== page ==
What Not to Say After an Auto Accident
Being involved in an auto accident can be a traumatic experience, but saying the wrong thing after the crash can make a bad situation even worse. Legally speaking, it is always advisable to be honest about what happened, but at the same time it is important not to say something that may potentially limit your ability to win a subsequent car accident lawsuit. Each accident is unique, however it will generally be in your best interest to follow the tips provided below regarding what not to say both at the scene of the accident and afterwards.
At the Scene of the Accident
Don’t say “I’m Sorry”: After car accidents many people are flustered and say “I’m sorry” to the other driver. Sometimes this apology is said because the driver is genuinely apologizing for causing the accident, and sometimes it is blurted out as nothing more than a social nicety. Regardless of whether or not you initially believe that the accident was your fault, make sure to keep the word “sorry” out of your vocabulary. This is important because an apology uttered at the scene of an accident may be used against you as an admission of guilt later on.
Don’t Admit Fault in Writing: This may seem obvious, but you would be surprised how frequently it happens. Be sure not to put anything in writing that may even imply guilt or the appearance of admitting fault. For example, when exchanging information with the other driver don’t write down your name as “Joe Smith, the guy who hit you on the Fourth of July”.
Don’t Say Anything While the Police Officer is Interviewing Others: While the police are interviewing the other driver and/or witnesses, make sure not to say anything. You may be tempted to interrupt if you overhear someone lying to the police about what happened, but don’t do it. The best way to ensure that the responding police officer hears your side of the story is to wait your turn, be respectful, and honestly answer his or her questions.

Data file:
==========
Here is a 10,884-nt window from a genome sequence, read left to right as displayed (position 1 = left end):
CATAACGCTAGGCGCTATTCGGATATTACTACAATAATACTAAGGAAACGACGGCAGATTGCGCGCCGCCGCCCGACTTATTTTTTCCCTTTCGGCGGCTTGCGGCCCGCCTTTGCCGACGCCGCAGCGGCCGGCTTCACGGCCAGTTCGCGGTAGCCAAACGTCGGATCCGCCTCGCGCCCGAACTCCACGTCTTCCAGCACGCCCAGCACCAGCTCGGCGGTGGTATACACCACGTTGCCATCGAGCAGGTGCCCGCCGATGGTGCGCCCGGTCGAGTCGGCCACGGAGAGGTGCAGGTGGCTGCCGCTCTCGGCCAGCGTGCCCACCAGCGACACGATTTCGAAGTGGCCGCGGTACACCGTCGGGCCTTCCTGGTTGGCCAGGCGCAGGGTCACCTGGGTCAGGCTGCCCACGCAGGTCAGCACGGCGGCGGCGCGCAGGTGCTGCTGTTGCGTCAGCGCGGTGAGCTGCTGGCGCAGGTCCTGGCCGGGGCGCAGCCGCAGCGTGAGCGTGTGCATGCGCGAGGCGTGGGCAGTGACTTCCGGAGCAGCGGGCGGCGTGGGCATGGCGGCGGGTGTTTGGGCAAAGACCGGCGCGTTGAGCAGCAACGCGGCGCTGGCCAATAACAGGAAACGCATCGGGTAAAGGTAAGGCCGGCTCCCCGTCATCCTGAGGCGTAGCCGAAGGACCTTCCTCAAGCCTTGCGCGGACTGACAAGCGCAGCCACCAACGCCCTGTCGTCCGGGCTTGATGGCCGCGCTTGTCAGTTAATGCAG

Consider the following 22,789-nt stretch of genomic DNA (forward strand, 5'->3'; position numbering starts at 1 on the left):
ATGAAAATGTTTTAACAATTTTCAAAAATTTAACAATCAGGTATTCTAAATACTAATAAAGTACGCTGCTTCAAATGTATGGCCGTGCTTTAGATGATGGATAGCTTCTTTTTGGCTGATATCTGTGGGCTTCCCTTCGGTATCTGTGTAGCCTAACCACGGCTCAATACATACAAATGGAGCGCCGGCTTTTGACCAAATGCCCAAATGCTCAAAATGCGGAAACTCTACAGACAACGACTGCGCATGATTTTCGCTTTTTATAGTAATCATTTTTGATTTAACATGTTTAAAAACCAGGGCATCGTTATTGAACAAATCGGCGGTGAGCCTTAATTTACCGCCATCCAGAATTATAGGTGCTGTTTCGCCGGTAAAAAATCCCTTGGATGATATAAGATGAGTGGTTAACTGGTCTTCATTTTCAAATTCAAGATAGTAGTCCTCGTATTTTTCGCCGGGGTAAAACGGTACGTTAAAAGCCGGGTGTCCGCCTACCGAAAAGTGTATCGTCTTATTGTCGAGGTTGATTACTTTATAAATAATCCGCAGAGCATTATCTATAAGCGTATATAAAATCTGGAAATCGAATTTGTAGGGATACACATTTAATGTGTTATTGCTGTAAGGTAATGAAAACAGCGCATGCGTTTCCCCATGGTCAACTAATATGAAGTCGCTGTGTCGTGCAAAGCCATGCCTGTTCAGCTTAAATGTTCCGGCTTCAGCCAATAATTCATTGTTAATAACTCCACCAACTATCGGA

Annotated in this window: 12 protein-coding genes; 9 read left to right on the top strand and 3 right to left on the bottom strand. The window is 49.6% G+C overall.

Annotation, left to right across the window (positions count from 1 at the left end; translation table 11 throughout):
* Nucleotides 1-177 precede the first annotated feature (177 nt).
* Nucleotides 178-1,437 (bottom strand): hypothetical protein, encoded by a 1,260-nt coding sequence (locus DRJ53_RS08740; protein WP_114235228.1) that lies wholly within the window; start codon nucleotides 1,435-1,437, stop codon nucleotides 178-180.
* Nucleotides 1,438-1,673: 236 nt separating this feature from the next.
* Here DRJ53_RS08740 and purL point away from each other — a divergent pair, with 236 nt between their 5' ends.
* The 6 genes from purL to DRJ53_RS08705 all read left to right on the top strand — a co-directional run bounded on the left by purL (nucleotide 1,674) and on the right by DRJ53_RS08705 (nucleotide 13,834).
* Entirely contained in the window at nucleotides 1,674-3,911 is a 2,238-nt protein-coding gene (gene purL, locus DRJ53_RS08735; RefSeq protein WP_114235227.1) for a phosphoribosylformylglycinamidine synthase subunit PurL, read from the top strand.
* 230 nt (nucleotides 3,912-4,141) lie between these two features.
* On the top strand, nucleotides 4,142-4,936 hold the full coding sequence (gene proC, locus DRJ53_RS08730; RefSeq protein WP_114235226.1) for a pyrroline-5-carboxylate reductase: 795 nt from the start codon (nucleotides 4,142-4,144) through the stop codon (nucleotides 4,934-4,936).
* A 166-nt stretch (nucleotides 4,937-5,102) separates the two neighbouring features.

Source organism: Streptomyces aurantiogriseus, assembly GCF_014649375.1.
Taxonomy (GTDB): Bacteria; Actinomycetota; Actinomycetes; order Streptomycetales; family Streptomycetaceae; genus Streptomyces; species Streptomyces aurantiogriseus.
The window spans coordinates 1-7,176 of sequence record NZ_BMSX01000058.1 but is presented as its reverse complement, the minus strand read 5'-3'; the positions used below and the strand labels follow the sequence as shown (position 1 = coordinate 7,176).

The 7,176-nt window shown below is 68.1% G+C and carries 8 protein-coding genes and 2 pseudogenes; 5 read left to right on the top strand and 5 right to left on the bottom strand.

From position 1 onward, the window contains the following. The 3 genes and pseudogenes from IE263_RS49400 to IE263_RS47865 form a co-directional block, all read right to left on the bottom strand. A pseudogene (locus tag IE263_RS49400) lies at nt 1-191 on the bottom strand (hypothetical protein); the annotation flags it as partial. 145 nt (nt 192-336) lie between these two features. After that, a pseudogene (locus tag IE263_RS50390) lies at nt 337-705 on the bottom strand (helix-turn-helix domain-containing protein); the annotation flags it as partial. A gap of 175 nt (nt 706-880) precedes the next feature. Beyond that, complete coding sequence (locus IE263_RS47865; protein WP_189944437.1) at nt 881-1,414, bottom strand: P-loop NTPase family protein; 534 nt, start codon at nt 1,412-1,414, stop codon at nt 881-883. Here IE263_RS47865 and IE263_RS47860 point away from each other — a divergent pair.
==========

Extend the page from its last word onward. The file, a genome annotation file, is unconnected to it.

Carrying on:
After the Accident
Don’t Give an Insurance Company Permission to Access Your Medical Records: If you’ve been injured in an accident and subsequently file a claim with an insurance company, that company will likely ask you for permission to access your medical records. You may have to do this eventually, but don’t give your permission without first consulting with your lawyer.
Don’t Give a Recorded Statement: It is common practice for insurance claim adjusters to ask car accident victims to give a recorded statement. Insurance companies frequently use these recorded statements later to discredit the person filing the claim. Therefore, it is important not to give a recorded statement when you are rushed, rattled from the accident, or have not had time to first consult with your lawyer.
Don’t Talk About the Accident on Social Media: These days people often use social media as a way to publicly air their grievances, but it is important not to post about your car accident. Refrain from posting about the accident or your injuries, and don’t use social media to reach out to the other driver or individuals who witnessed the crash.
Let Us Help You with Your Case
If you’ve been injured in a car accident in Florida and would like to consult with a local car accident lawyer about your legal options, our firm is here to help. At Piccin & Glynn, Lawyers at Law, our lawyers are committed to fighting for our injured client’s rights and helping secure favorable settlements so that they can recover and move on with their lives. To schedule a free initial consultation contact our Ocala office today at 800-969-5446 or 352-351-5446.